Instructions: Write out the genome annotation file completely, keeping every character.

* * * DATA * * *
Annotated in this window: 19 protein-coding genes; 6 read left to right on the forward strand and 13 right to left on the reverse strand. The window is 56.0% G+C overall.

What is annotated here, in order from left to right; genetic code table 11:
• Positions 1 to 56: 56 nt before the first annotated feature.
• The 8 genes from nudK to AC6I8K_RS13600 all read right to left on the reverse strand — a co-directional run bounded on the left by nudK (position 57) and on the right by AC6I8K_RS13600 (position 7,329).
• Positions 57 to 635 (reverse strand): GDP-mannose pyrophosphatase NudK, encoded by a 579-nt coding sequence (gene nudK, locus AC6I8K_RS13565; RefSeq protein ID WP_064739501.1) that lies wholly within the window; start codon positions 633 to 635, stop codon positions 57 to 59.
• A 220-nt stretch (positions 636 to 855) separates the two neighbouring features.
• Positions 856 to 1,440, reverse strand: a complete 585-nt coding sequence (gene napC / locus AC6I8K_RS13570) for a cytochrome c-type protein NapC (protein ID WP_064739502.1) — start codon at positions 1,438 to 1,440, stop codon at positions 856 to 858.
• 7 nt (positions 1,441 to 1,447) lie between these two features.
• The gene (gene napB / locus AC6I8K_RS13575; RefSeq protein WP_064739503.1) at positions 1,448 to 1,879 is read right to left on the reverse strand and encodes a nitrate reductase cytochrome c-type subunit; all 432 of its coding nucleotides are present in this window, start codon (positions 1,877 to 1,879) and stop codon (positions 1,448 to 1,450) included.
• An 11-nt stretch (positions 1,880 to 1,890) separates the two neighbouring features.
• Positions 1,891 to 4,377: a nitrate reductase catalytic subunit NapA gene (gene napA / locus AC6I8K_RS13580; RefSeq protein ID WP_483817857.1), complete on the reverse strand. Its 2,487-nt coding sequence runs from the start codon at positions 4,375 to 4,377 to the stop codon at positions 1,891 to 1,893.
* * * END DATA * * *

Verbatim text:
Annotated in this window: 19 protein-coding genes; 6 read left to right on the forward strand and 13 right to left on the reverse strand. The window is 56.0% G+C overall.

What is annotated here, in order from left to right; genetic code table 11:
• Positions 1 to 56: 56 nt before the first annotated feature.
• The 8 genes from nudK to AC6I8K_RS13600 all read right to left on the reverse strand — a co-directional run bounded on the left by nudK (position 57) and on the right by AC6I8K_RS13600 (position 7,329).
• Positions 57 to 635 (reverse strand): GDP-mannose pyrophosphatase NudK, encoded by a 579-nt coding sequence (gene nudK, locus AC6I8K_RS13565; RefSeq protein ID WP_064739501.1) that lies wholly within the window; start codon positions 633 to 635, stop codon positions 57 to 59.
• A 220-nt stretch (positions 636 to 855) separates the two neighbouring features.
• Positions 856 to 1,440, reverse strand: a complete 585-nt coding sequence (gene napC / locus AC6I8K_RS13570) for a cytochrome c-type protein NapC (protein ID WP_064739502.1) — start codon at positions 1,438 to 1,440, stop codon at positions 856 to 858.
• 7 nt (positions 1,441 to 1,447) lie between these two features.
• The gene (gene napB / locus AC6I8K_RS13575; RefSeq protein WP_064739503.1) at positions 1,448 to 1,879 is read right to left on the reverse strand and encodes a nitrate reductase cytochrome c-type subunit; all 432 of its coding nucleotides are present in this window, start codon (positions 1,877 to 1,879) and stop codon (positions 1,448 to 1,450) included.
• An 11-nt stretch (positions 1,880 to 1,890) separates the two neighbouring features.
• Positions 1,891 to 4,377: a nitrate reductase catalytic subunit NapA gene (gene napA / locus AC6I8K_RS13580; RefSeq protein ID WP_483817857.1), complete on the reverse strand. Its 2,487-nt coding sequence runs from the start codon at positions 4,375 to 4,377 to the stop codon at positions 1,891 to 1,893.